Haiti’s future is looking a little brighter
More than three years have passed since the January 2010 earthquake that devastated the tiny island nation of Haiti – and though significant progress has been made since then, “we still have a long way to go,” says Miquette Denie-McMahon.
“But we’re optimistic – little by little, it’s going to get better.”
The founder of the Detroit Lakes-based nonprofit foundation, TeacHaiti, is in Detroit Lakes this week for its annual fundraiser, which takes place Thursday at First Lutheran Church.
While there are still people living in tents, with nothing more than a thin sheet protecting them from the elements, Denie-McMahon did note that there are many encouraging signs — and that she was surprised by how much difference a change in leadership has made.
Since taking office in May 2011, President Michel Martelly has made several positive improvements, she said.
“I was very pessimistic,” Denie-McMahon added, “(but) things have improved significantly.
“He’s building up a lot of roads, fixing them — and we have street lights everywhere. That’s pretty foreign to us.”
Not only that, she added, but the new street lights are solar-powered — taking advantage of one of Haiti’s best natural resources.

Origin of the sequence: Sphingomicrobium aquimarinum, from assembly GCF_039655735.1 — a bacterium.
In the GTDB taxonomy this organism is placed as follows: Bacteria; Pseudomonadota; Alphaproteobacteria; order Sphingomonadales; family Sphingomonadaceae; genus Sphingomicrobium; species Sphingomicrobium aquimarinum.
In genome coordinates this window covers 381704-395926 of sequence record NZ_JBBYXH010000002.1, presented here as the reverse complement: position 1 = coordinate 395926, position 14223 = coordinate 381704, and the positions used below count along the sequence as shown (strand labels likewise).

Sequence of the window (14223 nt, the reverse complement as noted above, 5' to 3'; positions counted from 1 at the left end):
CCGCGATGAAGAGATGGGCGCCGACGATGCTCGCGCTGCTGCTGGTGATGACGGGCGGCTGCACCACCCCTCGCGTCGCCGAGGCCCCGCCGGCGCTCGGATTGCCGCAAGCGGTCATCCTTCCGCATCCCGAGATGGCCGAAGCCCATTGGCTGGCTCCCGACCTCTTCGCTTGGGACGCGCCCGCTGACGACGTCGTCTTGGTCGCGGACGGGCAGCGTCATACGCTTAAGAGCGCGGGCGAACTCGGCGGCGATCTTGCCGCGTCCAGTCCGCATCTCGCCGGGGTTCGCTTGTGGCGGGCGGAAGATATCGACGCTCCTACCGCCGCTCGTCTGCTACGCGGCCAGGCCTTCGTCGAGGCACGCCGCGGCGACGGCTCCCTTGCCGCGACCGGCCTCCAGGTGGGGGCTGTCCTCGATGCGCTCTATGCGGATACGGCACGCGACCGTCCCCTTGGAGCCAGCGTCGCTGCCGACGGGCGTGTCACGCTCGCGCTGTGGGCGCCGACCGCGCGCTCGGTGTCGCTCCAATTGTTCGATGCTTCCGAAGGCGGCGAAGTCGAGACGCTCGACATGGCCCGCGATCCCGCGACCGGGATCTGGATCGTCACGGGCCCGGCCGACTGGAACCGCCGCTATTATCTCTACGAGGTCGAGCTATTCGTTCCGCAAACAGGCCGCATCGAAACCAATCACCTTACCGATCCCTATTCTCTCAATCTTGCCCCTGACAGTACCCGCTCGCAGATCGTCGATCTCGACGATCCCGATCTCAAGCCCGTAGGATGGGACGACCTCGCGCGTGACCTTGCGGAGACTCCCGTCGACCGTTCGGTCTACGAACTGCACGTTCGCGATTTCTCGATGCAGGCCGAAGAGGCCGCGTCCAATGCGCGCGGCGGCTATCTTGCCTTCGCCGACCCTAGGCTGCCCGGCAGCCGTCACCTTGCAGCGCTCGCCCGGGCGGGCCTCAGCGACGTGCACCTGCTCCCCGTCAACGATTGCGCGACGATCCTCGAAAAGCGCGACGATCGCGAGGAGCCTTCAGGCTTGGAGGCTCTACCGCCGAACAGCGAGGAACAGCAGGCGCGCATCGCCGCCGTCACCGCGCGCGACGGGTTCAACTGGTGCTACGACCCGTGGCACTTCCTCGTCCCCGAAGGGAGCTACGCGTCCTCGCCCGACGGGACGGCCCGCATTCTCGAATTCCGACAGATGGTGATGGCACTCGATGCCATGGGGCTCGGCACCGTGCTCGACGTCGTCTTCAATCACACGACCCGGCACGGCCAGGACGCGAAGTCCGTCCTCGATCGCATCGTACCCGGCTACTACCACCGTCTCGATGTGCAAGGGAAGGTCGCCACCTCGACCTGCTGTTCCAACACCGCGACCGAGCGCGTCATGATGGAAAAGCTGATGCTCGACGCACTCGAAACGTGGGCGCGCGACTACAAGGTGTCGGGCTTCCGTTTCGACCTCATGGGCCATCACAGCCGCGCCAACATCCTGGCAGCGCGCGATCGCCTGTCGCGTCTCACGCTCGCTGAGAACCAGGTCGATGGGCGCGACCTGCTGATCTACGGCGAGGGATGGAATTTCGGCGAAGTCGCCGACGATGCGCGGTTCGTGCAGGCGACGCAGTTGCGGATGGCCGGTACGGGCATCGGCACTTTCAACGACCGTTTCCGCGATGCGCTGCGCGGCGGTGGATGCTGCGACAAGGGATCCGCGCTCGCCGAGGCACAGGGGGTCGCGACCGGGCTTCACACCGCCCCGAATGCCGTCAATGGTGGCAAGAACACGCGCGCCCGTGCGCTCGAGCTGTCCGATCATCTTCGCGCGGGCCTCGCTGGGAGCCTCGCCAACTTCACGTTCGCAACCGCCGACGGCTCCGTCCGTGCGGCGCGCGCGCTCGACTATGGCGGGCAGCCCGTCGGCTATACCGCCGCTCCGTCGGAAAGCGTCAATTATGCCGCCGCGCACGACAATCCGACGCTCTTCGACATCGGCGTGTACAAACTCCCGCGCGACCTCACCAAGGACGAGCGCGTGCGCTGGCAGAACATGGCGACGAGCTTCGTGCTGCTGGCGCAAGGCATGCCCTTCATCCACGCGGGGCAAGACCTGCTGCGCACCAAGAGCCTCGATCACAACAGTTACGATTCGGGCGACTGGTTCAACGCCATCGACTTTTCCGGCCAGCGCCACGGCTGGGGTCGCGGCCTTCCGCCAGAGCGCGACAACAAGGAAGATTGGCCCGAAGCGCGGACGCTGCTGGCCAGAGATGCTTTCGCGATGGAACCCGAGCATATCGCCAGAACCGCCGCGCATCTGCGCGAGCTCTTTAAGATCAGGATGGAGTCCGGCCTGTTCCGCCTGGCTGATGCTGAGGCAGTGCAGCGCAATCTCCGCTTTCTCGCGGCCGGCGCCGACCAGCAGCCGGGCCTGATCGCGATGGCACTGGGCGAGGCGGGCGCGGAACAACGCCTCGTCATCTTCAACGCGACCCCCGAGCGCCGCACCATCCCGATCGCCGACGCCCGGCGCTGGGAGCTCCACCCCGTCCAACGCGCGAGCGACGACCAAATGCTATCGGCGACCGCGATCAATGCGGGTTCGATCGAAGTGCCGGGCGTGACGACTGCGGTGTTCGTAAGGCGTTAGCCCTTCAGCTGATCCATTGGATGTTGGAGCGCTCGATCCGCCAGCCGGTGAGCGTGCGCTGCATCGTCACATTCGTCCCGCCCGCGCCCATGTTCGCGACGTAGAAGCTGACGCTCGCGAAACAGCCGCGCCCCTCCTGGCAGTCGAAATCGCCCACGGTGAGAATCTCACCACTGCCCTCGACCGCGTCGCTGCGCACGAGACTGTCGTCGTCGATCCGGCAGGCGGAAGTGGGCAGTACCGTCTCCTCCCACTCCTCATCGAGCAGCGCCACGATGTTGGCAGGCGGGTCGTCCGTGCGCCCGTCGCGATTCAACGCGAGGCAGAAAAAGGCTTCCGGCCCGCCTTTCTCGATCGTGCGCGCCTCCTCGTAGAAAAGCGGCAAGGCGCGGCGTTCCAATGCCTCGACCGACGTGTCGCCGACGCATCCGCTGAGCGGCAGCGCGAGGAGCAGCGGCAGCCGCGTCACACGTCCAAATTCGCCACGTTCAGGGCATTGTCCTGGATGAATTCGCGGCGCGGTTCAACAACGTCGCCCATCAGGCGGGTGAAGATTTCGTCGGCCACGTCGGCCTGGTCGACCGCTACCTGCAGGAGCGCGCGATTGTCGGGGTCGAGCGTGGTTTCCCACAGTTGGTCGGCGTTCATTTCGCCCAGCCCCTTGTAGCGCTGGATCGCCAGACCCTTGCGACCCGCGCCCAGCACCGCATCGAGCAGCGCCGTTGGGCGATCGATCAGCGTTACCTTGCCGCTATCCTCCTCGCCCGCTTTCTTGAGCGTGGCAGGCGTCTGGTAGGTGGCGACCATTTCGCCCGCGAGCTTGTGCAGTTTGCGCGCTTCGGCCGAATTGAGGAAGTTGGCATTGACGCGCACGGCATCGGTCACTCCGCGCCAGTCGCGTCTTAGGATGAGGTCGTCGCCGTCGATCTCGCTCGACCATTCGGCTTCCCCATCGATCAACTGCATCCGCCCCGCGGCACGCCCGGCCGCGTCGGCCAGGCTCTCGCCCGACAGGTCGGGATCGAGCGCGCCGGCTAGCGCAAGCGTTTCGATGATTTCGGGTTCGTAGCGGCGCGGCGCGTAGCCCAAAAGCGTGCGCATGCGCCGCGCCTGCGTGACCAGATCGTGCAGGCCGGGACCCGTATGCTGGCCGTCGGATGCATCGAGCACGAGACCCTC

“We have plenty of sun in Haiti,” she said. “It’s good that they’re using our natural resources for that … and he’s building up our back roads too. So I’m very happy.”
Denie-McMahon is also encouraged by the president’s efforts “to see how we can revolutionize education in Haiti,” and encouraging foreign businesses to invest in the country.
“He’s very open to working with other countries,” she said. “I just hope he continues to do good things.”
TeacHaiti is also making significant strides toward improvement, Denie-McMahon said. Their School of Hope, which opened its doors three years ago, now has a full, three-year preschool program to prepare kids for first grade.
In addition, she said, their sixth graders are preparing to take their first standardized test — which they must pass in order to continue to seventh grade.
“It’s a very hard test to pass,” said Denie-McMahon. “That’s the reason why we didn’t begin with grades 1-6 when we started the school. We wanted a chance to work with the kids to make sure they had a good base of education (for taking the test).
“We are very excited. We’ll find out the results in late July or early August. Then we’ll know exactly how much they have learned over the last two years.”
Each student will be informed which subjects they did well in, and which ones they did not.
“It’s a good time to evaluate our teachers, our curriculum, and see what needs to be changed in our approach,” Denie-McMahon said. “I’m looking forward to seeing the results and finding out where we can improve.”
Unfortunately, the School of Hope is not going to be able to begin offering a seventh grade program next year, as they had planned to do — but the students who pass the exam will continue to receive scholarship support from TeacHaiti.